Going to Work relates to an oil painting of the same title which the artist painted in 1944 for the War Artists' Advisory Committee and which is in the collection of the Imperial War Museum. Asked to paint a view of wartime factory life, Lowry produced a typical industrial landscape of large crowds and factory buildings in which only the barrage balloons make any direct reference to war. He showed hundreds of ant-like figures hurrying to work at Mather and Platt, Ltd., an engineering firm whose factory was at Park in Manchester. Many of the workers would have travelled to the factory by train to nearby Park Station or by bus, hence the two buses seen parked at the right hand side of the scene. The drawing was probably executed at around the same time as the oil and later misdated by the artist when he added his signature (see J. Sandling and M. Leber, op. cit., pp. 76-77).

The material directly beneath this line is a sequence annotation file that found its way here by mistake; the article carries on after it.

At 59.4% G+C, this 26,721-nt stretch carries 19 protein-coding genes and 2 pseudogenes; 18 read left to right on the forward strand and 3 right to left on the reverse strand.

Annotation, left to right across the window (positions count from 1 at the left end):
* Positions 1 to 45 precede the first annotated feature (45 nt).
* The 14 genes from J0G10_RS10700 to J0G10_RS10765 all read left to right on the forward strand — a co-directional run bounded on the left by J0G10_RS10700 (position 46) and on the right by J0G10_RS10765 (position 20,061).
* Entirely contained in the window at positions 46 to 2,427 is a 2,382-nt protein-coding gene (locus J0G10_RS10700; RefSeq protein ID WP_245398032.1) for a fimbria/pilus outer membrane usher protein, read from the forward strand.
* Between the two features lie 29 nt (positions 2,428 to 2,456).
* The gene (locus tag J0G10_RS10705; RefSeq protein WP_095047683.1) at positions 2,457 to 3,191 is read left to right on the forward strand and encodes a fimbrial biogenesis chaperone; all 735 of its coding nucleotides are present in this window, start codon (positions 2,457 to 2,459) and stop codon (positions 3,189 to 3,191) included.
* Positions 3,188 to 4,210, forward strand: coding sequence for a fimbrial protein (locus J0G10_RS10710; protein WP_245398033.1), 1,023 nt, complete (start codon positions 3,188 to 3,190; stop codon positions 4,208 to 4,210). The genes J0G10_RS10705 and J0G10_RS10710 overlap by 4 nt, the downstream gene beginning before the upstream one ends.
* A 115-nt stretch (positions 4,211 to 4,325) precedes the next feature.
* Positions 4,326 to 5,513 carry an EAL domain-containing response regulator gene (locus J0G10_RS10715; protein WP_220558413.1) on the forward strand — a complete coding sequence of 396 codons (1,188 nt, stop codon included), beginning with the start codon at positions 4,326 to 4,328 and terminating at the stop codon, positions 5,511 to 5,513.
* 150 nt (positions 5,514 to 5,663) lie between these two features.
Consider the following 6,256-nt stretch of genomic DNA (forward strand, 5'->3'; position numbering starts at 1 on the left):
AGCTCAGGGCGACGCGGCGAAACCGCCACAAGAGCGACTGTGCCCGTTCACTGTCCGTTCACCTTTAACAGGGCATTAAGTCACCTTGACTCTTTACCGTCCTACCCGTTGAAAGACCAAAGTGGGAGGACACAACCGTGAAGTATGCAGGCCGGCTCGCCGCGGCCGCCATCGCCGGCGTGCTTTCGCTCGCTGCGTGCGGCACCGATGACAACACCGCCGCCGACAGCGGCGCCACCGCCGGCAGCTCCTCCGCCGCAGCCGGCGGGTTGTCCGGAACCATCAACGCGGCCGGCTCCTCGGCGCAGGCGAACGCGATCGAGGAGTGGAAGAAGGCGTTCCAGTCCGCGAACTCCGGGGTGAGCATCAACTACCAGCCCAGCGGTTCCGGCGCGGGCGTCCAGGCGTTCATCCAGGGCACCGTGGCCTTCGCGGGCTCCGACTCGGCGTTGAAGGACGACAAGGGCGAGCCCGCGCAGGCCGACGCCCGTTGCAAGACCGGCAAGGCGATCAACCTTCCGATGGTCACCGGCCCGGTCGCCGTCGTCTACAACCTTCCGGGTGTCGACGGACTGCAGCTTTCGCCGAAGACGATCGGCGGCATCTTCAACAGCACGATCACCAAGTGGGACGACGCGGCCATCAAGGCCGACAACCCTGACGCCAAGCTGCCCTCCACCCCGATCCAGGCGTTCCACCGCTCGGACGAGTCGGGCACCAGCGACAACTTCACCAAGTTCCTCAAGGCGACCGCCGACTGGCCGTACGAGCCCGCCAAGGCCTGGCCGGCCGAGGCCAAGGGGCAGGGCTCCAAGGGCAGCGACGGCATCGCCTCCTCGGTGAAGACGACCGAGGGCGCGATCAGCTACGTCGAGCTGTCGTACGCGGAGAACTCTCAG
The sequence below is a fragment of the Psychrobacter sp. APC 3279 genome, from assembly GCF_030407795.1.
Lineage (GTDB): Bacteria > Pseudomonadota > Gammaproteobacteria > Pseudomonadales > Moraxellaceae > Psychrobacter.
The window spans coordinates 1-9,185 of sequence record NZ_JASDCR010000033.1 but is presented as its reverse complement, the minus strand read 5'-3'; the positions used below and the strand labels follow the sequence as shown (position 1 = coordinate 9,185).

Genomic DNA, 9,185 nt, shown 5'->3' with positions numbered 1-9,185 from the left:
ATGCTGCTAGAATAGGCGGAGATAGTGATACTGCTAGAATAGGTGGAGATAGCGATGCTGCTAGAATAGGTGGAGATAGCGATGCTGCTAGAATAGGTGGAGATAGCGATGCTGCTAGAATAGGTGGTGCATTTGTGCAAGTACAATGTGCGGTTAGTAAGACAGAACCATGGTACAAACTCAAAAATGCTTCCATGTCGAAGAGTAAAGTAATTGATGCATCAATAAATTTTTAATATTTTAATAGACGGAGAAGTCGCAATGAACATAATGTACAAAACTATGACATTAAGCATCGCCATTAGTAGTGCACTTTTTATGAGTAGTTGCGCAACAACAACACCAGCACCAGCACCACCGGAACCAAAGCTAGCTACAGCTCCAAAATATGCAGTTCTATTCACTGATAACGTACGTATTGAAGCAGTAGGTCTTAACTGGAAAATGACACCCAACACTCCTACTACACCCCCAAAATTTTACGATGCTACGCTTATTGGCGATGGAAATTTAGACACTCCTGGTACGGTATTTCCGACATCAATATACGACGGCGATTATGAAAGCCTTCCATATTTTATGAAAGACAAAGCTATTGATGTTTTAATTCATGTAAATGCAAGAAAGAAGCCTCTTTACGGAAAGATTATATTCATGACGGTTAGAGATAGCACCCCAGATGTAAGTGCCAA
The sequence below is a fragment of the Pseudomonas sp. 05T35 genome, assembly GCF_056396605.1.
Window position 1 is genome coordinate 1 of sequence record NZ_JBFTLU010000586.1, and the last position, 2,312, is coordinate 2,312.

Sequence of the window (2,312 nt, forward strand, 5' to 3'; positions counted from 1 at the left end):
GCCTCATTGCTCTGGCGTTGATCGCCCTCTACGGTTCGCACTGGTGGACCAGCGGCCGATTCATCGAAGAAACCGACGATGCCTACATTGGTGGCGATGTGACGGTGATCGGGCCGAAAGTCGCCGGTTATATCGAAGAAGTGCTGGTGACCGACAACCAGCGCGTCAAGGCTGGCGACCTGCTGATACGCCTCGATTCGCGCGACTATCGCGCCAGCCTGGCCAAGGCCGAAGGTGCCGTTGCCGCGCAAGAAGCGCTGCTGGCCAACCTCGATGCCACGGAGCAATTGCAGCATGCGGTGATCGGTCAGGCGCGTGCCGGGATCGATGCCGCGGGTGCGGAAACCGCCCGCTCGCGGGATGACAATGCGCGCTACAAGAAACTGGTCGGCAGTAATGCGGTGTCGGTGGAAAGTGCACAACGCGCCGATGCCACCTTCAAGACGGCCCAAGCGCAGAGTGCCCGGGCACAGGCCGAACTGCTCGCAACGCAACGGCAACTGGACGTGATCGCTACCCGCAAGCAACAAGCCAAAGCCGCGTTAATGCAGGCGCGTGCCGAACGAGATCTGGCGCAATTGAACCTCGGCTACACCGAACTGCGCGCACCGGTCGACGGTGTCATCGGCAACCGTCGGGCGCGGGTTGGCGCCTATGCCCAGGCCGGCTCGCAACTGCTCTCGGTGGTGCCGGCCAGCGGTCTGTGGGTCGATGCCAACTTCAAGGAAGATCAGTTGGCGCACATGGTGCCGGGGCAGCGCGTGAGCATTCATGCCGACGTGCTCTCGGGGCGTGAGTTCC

Lowry was particularly fond of working in pencil, 'I think there's something wonderful about a pencil drawing. I just draw, and rub it with my finger or anything else, and then fiddle with it - I think 'fiddle with it' is the right term - until I get it right. Draw, then start getting tone by your finger, your pencil, india rubber of course, until it has eased up and you get it right' (see A. Andrews, The Life of L.S. Lowry, London, 1977, p. 56). When Lowry gave Going to Work to the present owner as a wedding gift in 1958, he took it from his piano stool in which he stored his favourite drawings.